“I was wrongly convicted of murder. I spent nearly 17 years in prison fighting my case. When I finally won a new trial, I chose Greg Robey to be a part of my defense team. He found an FBI agent who had worked on the case in the 1980s, along with critical pieces of evidence that we thought were long lost. After a long and very hard-fought trial, I was found Not Guilty of all charges. I owe my freedom to Greg Robey and my defense team.” -R.R., Ravenna, Ohio
Since 2008, Ohioans have had expanded rights to self-defense under a group of laws known as the Castle Doctrine.
These laws state that the victim of a home invasion does not have to retreat before using deadly force against the intruder – and that offenders engaging in criminal conduct cannot receive damages for injuries they receive from their victims.
Previously, the burden was on the homeowner to prove that he or she acted out of fear of serious physical injury or death. Under Ohio's Castle Doctrine, the law now presumes that the homeowner acted in self defense – or in defense of another – when using deadly force against someone who unlawfully entered the owner’s residence. In those cases where the owner faces criminal charges, the prosecution must prove that the intruder did not enter the house with the intent of causing harm.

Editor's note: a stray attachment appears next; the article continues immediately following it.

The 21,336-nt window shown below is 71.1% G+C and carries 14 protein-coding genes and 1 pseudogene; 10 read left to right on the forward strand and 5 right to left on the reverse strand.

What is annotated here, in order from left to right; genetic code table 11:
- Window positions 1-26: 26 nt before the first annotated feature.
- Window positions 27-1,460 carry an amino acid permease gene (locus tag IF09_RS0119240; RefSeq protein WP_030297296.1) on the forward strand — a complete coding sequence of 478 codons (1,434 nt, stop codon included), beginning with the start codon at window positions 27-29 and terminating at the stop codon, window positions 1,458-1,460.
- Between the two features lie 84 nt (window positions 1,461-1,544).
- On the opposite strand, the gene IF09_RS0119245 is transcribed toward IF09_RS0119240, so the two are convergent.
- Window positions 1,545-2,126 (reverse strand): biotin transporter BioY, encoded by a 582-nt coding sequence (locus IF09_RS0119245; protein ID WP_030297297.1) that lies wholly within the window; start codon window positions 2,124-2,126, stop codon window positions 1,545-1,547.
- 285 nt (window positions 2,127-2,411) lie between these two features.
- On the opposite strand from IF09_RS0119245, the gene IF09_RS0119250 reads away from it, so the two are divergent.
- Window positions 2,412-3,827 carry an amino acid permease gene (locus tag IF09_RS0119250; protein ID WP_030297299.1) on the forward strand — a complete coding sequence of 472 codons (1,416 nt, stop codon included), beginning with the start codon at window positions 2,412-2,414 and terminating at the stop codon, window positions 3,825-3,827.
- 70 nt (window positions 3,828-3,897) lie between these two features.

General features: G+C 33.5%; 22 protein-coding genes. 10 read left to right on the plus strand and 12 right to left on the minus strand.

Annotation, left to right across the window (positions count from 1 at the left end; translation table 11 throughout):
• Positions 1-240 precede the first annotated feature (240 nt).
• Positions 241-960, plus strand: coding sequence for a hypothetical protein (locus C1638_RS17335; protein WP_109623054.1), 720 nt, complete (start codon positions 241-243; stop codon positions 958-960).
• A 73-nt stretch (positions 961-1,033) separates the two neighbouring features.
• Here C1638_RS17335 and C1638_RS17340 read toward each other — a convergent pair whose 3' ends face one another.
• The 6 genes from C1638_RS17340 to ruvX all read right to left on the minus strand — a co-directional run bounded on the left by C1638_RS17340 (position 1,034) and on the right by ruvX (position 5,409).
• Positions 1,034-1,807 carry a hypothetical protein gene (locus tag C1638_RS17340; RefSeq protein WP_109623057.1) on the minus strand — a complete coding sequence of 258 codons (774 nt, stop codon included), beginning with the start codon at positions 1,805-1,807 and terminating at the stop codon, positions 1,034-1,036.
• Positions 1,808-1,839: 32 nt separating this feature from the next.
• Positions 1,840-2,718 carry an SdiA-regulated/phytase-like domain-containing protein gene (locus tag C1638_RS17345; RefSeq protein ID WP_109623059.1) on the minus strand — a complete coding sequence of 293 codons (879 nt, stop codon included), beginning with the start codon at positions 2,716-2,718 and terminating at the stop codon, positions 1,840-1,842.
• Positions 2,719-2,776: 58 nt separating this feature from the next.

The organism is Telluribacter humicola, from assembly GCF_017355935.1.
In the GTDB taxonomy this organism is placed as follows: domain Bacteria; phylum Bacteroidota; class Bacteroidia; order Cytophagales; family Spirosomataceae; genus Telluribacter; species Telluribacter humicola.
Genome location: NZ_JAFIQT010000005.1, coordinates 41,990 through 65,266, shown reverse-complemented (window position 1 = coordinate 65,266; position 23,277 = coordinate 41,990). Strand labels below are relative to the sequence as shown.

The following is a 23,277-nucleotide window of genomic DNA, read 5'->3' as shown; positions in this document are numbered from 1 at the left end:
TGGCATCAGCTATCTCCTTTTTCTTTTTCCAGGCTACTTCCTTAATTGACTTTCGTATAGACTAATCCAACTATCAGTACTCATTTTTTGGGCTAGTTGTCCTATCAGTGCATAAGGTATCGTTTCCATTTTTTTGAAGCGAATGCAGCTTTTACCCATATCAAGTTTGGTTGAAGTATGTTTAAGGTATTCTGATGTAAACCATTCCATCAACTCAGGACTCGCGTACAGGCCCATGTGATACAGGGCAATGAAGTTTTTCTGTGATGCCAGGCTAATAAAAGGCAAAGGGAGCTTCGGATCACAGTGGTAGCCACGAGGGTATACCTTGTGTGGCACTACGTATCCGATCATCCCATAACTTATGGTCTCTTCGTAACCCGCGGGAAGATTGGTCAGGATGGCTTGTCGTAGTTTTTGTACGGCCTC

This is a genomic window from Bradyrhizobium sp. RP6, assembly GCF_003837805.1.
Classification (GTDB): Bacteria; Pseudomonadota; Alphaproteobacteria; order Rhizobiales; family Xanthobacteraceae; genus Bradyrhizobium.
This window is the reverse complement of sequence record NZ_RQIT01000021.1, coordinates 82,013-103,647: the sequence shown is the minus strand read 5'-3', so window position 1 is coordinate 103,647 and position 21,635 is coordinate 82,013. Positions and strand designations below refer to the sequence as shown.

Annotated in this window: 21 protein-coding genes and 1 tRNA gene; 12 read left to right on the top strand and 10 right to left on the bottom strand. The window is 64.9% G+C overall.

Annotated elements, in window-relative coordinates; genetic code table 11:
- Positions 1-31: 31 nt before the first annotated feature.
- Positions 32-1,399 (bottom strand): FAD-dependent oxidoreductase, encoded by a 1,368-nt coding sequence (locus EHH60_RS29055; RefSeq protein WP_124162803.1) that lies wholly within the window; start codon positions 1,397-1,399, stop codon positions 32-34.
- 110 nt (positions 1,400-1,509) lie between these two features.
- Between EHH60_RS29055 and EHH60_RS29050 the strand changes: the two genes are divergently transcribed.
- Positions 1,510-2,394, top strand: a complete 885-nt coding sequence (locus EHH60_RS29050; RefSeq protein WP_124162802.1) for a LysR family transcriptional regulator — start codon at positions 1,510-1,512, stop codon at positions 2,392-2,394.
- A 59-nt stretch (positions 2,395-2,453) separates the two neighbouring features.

The Castle Doctrine also extends the rights of self-defense to include one’s personal vehicle. A concealed handgun license (CHL) holder is permitted to keep a loaded handgun in his or her vehicle and to use it to defend against invasion with the presumption of self-defense.
But according to a recent ruling by the Ohio 1st District Court of Appeals, as detailed in the Cincinnati Enquirer, the rights of self-defense defined by the Castle Doctrine do not extended to another person’s vehicle. The issue – trying to extend the Castle Doctrine to a car other than one’s own – was reportedly the first of its kind in Ohio.